I heard a story from a Cubs fan in New York in November of 2016. I can’t remember who or where exactly. If you heard it too, feel free to remind me on Twitter. Anyway, the guy was parading around Manhattan the day after the Cubs won the World Series in his Cubs hat, as you do. He happened to cross paths with Denzel Washington. Now, Denzel is a bit of an intense dude in real life, a little weird, as actors tend to be. But still, DENZEL.
Apparently, Denzel noticed his Cubs hat, and congratulated him on the Cubs’ historic victory. And then said, “But talk to me when you get to 27.”
But here’s the thing Denzel didn’t know, or at least wouldn’t acknowledge. The Cubs’ one triumph in the past century means more to any Cubs fan than all of the Yankees’ 27 combined. It’s a joy Denzel (I’m sure I can call him Denzel) will never know.
I know just enough about college football to know that Georgia always gets its ass beat by Alabama. Everyone else does, after all. We all saw 2017’s championship game. Seven losses in a row, 10 of the last 13, The Tide racking up national titles like they were coins in Mario Bros.
And it’s likely Alabama will be right back here next year, and will probably win that game for their 17th national championship in 20 years or whatever it is. It’s their thing, and not every receiver will be hurt next time.
And Bama fans will tell you that everything has been corrected when that happens. It’s the life of supporting The Tide, I imagine.
The counterbalance to losing access to real joy is that Bama fans can never get too low, because they know they’ll always be back. That’s the trade-off for fans. You gain a floor on your joy for the price of a ceiling.
But Georgia fans won’t feel that way. The one title makes up for the lack of the rest. They’ll have the one night they got one over on the Big Bad Elephants to win their first national championship n 41 years. They proved it can actually happen, and they’ll look back on last night in a way that Alabama can’t for any of theirs.
Not that every fan of every other school or team wouldn’t trade places with Bama, or the Patriots, or such. But that’s what you sacrifice. There will never be another first time, another singular triumph, unless your team sinks back into the rabble for another couple decades.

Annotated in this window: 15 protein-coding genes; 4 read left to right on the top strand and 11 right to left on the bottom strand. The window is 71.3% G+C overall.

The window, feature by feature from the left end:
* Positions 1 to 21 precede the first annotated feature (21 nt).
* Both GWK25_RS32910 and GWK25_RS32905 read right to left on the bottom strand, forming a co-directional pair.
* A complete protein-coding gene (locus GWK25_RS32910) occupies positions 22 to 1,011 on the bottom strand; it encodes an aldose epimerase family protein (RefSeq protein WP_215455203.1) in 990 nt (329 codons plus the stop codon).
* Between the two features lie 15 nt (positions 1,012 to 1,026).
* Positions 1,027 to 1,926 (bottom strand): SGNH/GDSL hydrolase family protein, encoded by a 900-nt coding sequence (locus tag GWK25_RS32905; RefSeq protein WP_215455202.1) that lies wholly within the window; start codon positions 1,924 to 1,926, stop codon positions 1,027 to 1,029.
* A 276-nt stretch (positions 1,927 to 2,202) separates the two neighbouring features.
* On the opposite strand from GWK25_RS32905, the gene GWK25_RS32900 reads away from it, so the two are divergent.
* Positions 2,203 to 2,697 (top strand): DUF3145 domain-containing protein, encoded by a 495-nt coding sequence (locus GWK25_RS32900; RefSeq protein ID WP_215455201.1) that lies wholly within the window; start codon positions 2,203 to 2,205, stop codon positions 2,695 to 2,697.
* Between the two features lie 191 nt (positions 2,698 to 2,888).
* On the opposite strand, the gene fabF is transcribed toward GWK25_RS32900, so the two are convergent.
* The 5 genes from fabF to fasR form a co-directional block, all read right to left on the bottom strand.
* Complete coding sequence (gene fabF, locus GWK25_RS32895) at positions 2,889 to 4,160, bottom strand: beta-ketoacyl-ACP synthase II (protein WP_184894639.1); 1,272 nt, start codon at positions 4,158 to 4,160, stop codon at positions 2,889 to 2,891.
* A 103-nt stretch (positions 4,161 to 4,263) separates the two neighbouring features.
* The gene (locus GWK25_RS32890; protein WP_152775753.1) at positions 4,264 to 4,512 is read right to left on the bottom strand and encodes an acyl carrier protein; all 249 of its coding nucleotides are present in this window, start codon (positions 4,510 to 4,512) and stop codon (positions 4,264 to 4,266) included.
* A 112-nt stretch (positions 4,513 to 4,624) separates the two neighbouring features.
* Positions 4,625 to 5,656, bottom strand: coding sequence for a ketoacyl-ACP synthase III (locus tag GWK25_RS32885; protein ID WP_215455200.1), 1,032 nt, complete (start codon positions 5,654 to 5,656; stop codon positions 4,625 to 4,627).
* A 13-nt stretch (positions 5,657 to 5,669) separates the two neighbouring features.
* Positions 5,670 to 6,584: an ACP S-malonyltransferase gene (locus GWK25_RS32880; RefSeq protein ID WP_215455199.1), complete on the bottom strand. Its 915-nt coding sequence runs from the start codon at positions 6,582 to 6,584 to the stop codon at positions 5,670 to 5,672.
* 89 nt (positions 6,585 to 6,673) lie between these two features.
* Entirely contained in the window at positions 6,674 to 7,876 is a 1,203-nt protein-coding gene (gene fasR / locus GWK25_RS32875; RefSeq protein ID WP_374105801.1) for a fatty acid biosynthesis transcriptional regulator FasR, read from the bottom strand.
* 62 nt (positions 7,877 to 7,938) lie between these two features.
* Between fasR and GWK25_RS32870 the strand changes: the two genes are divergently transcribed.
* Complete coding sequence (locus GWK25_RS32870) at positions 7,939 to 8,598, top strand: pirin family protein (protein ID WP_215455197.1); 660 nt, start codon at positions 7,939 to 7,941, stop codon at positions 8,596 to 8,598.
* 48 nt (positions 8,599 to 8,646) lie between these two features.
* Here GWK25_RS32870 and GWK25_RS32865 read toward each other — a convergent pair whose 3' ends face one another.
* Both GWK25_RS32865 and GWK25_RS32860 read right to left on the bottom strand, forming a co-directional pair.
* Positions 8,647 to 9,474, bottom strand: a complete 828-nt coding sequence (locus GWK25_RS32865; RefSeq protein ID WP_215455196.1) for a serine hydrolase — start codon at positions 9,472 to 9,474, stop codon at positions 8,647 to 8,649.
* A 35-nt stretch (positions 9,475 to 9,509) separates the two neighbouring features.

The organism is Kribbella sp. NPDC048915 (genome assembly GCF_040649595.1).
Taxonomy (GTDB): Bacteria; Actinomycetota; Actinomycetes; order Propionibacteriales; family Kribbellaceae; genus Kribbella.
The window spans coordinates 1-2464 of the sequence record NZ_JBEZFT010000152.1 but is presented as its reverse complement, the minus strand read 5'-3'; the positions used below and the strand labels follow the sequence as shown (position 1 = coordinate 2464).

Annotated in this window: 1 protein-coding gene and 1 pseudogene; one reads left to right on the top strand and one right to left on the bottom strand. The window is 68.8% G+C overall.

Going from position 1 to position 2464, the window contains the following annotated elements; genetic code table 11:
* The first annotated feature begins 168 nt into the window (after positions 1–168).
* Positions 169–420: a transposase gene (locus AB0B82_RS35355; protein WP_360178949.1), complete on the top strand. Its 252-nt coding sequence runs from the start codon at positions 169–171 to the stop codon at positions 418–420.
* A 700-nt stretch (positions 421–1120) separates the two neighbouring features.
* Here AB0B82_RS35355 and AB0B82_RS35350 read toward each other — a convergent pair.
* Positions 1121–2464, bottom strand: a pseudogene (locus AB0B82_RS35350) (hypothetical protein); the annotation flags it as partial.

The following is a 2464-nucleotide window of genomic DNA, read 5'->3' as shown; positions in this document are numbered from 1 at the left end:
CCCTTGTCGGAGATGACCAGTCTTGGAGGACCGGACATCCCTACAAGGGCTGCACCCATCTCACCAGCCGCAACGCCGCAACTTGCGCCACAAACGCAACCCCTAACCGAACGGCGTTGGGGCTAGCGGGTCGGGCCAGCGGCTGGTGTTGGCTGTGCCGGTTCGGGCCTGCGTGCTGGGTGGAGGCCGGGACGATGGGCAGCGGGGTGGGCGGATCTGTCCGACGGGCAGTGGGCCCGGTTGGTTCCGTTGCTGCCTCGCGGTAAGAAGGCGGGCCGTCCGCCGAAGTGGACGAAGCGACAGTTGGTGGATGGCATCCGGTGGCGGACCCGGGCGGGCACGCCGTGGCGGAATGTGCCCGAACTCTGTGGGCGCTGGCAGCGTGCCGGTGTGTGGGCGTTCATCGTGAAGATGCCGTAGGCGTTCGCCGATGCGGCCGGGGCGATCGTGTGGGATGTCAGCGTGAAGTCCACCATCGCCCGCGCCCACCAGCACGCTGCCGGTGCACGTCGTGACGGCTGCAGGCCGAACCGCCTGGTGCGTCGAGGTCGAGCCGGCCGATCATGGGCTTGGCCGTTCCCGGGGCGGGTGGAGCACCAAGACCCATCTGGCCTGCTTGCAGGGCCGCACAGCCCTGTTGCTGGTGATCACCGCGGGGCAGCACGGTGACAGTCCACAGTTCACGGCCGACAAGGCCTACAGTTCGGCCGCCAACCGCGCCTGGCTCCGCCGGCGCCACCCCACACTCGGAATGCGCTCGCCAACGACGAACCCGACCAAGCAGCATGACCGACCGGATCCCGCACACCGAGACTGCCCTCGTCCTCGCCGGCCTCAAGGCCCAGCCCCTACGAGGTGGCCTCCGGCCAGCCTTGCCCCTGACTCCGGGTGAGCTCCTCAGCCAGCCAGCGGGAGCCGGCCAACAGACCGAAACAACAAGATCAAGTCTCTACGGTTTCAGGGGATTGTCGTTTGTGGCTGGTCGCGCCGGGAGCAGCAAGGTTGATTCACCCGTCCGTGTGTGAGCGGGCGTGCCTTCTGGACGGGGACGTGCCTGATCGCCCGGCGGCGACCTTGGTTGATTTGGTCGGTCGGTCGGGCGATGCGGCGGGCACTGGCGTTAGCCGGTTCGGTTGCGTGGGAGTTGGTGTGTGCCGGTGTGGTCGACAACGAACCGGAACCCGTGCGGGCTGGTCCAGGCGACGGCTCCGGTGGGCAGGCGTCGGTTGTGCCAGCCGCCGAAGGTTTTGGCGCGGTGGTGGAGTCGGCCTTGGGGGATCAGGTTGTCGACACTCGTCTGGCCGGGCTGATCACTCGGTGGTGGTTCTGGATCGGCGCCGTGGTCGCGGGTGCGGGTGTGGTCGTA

Kelee Ringo’s pick-six that iced the game will be replayed in Athens and across Georgia every day for the next year. Alabama has a series of those plays in the memory bank, but none that will rise to that level of euphoria.
Alabama is college football’s aristocracy. But it costs them everything, depending on how you look at it.
It’s going to get worse for Novak Djokovic. Even after getting a circuit court to reinstate his visa yesterday to be able to play in the Australian Open, he’s still at the whim of the country’s Immigration minister.
And stuff like this probably isn’t going to help his cause:
It’s actually hard to imagine why the Australian Open, and in turn the Australian government, is working this hard to keep Djokovic in the tournament. Yes, he has a chance to break the Grand Slam record for most wins and the most wins at a single tournament, and that’s obviously a big story. But the Aussie Open is a big deal no matter who is playing in it and what’s at stake. The country will still pay tons of attention, and it can’t be leaning that heavily on international TV ratings given the middle-of-the-night times it takes place for everyone outside Asia. In fact, after the kerfuffle with Djokovic, it’s likely the tourney will draw better ratings than normal no matter how it turns out.
What should be done is clear. Djoker’s record, and the problems that come with him, can be the French Open’s problem.